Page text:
2. (a) T. Goldfarb, "Nuclear Waste: Should Plans for Underground Storage Be Put on Hold?":
(b) YES - Nicholas Lenssen, "Facing up to Nuclear Waste";
(c) NO - Luther J. Carter, "Ending the Gridlock on Nuclear Waste Storage";
(d) Goldfarb's Postscript.
In T. D. Goldfarb, ed., Taking Sides: Clashing Views on Controversial Environmental Issues (7th ed., Guilford, CT: Dushkin/McGraw-Hill), pp. 258-277. (KIT)
RISK, DISASTER, AND RESPONSIBILITY:
DISTRIBUTING RISKS, ASSIGNING BLAME
Presentations: The collapse of East Coast fisheries (David Hopkins);
Great Lakes water pollution (Sharon Mcnutt, Kimberley Furtado-Elliott)
1. Lee Clarke, "The Wreck of the Exxon Valdez," in D. Nelkin, ed., Controversy: Politics of Technical Decisions (3rd ed., London: Sage, 1992), pp. 80-95. (KIT)
2. Robert Kunzig, "Twilight of the Cod," Discover, April 1995, reprinted in John L. Allen, ed., Environment 97/98 (Annual Editions Series, 16th Ed., Dushkin/McGraw-Hill), pp. 187-95. (KIT)
3. Debora Mackenzie, "Seals to the Slaughter," New Scientist, 16 March 1996, pp. 36-39. (KIT)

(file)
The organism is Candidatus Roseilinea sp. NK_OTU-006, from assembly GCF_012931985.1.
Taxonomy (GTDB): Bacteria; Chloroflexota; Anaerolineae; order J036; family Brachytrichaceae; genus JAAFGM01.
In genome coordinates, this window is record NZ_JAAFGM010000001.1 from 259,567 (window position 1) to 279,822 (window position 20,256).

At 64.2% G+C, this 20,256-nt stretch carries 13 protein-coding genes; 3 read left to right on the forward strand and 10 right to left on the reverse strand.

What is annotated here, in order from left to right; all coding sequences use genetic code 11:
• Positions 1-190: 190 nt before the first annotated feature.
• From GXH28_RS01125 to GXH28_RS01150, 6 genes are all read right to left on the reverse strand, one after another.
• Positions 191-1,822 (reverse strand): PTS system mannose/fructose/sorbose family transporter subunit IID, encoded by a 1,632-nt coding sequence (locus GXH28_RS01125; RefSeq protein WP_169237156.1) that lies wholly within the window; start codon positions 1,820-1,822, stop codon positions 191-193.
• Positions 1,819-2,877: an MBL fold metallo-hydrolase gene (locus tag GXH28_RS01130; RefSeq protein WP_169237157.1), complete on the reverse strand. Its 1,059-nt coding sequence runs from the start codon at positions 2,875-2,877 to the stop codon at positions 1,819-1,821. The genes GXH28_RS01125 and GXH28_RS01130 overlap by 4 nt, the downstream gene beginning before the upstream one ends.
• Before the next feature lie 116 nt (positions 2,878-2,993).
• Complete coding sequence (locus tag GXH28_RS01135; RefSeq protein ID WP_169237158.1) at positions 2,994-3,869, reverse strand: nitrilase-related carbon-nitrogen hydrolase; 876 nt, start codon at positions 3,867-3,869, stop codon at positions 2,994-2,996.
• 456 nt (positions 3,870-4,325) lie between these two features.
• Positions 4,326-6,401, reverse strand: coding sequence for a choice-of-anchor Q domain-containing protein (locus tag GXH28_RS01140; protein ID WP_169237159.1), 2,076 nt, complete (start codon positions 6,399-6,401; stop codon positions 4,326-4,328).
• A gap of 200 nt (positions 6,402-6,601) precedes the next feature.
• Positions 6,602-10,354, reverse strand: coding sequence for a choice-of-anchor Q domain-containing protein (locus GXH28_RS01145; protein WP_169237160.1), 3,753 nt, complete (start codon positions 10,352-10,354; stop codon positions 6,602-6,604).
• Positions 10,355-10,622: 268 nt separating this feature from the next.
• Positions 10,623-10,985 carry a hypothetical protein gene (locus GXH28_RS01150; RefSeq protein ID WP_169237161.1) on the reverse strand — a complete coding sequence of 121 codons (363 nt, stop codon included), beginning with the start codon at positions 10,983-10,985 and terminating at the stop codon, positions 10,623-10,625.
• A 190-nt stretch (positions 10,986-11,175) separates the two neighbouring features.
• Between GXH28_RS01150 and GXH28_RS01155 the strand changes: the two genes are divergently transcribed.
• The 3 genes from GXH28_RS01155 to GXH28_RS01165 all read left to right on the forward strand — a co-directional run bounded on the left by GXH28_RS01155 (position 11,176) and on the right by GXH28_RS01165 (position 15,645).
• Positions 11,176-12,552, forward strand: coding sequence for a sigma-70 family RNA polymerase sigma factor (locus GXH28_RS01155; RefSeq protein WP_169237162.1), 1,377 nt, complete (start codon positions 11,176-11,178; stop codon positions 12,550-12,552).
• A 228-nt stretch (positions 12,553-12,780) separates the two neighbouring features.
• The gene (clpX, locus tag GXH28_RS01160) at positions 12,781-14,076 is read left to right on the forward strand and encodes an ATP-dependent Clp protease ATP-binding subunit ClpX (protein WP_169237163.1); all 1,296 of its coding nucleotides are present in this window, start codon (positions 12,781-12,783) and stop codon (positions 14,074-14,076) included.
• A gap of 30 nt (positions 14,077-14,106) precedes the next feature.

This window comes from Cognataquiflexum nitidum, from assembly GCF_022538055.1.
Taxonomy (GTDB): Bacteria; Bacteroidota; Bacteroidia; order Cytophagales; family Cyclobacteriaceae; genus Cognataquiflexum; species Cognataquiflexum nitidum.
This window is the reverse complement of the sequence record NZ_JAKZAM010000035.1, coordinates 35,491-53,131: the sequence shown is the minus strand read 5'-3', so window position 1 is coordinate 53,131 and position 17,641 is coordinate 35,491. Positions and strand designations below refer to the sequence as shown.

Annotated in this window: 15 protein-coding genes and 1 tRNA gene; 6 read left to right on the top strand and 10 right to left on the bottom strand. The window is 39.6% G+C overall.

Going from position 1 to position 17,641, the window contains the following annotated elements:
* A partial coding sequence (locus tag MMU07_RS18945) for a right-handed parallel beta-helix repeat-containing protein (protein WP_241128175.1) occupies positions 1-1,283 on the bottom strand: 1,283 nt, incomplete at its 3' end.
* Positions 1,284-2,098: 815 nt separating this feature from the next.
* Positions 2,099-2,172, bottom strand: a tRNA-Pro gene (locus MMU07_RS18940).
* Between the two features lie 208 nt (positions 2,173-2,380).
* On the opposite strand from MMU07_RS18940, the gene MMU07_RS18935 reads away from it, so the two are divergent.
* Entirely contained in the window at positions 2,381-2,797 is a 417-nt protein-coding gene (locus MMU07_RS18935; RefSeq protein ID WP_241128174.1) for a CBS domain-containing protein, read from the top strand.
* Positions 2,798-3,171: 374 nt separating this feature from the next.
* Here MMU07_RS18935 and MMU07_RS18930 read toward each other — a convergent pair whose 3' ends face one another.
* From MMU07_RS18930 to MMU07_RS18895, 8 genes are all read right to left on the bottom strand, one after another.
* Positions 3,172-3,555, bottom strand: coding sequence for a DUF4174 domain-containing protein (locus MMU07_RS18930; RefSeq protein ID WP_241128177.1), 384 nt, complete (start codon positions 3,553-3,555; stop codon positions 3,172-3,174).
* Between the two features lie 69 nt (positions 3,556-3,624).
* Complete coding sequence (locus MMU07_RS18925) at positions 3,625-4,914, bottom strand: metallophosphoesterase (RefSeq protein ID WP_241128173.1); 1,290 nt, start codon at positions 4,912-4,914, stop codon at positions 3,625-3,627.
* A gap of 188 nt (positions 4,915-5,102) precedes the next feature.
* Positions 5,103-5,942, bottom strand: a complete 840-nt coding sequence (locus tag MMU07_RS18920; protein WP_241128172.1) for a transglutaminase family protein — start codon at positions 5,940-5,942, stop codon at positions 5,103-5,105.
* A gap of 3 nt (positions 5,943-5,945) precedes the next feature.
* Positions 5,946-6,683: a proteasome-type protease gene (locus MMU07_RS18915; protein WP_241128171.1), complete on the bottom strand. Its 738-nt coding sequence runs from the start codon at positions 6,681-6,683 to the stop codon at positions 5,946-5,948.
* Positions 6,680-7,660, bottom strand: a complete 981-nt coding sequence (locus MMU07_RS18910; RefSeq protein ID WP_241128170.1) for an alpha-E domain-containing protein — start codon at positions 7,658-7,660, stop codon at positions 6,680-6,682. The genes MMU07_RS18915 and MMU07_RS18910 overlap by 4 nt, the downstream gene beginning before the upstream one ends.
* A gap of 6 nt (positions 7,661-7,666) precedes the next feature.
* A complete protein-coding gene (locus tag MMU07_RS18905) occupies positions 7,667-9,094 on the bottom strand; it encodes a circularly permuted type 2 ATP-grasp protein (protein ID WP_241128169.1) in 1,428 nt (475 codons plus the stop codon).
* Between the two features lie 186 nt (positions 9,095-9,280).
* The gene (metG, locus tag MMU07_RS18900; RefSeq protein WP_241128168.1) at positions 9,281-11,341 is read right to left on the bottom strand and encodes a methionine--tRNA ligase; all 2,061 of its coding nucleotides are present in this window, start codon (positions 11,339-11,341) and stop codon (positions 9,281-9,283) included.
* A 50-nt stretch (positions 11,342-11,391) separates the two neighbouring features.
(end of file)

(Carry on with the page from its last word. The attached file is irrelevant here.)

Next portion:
3. Ruth Rosen, "Who Gets Polluted? The Movement for Environmental Justice," Dissent, Spring 1994, pp. 223-30. (KIT)
"LOCAL EXPERTISE" AND "CITIZEN SCIENCE"
*REFLECTION PAPER #1 DUE.
Presentation: Metro Toronto's garbage crisis (Teri Burgess, Rosmarie Bradley, Maryam Mozaheb, Andrew Harris)
1. Alan Irwin, Chapters 5-7 ('focus' sections to be announced in class), Citizen Science.
WILDLIFE CONSERVATION, ZOOS, & INTERSPECIES ETHICS
Presentation: Zoos (Anne Coles, Kathleen Quinn, John Jonas, Alan Mccord)
1. William Conway, "Zoo Conservation and Ethical Paradoxes," in B. G. Norton, M. Hutchins, E. F. Stevens, and T. L. Maple, eds., Ethics of the Ark: Zoos, Animal Welfare, and Wildlife Conservation (Washington: Smithsonian Institution Press, 1995). (KIT)
2. Robert Loftin, "Captive Breeding of Endangered Species," in Norton, et al., eds., Ethics of the Ark, pp. 164-80. (KIT)
3. G. T. Miller, "Protecting Wild Species from Depletion and Extinction" and "Wildlife Management," Living in the Environment (10th Ed.), pp. 684-91. (KIT)
Dale Jamieson, "Against Zoos," in Peter Singer, ed., In Defense of Animals (New York: Harper & Row, 1985), pp. 108-17.
B. G. Norton, M. Hutchins, E. F. Stevens, and T. L. Maple, eds., Ethics of the Ark: Zoos, Animal Welfare, and Wildlife Conservation (Washington: Smithsonian Institution Press, 1995).
READING WEEK. No class will be held.
THE GLOBALIZATION OF ENVIRONMENTAL ISSUES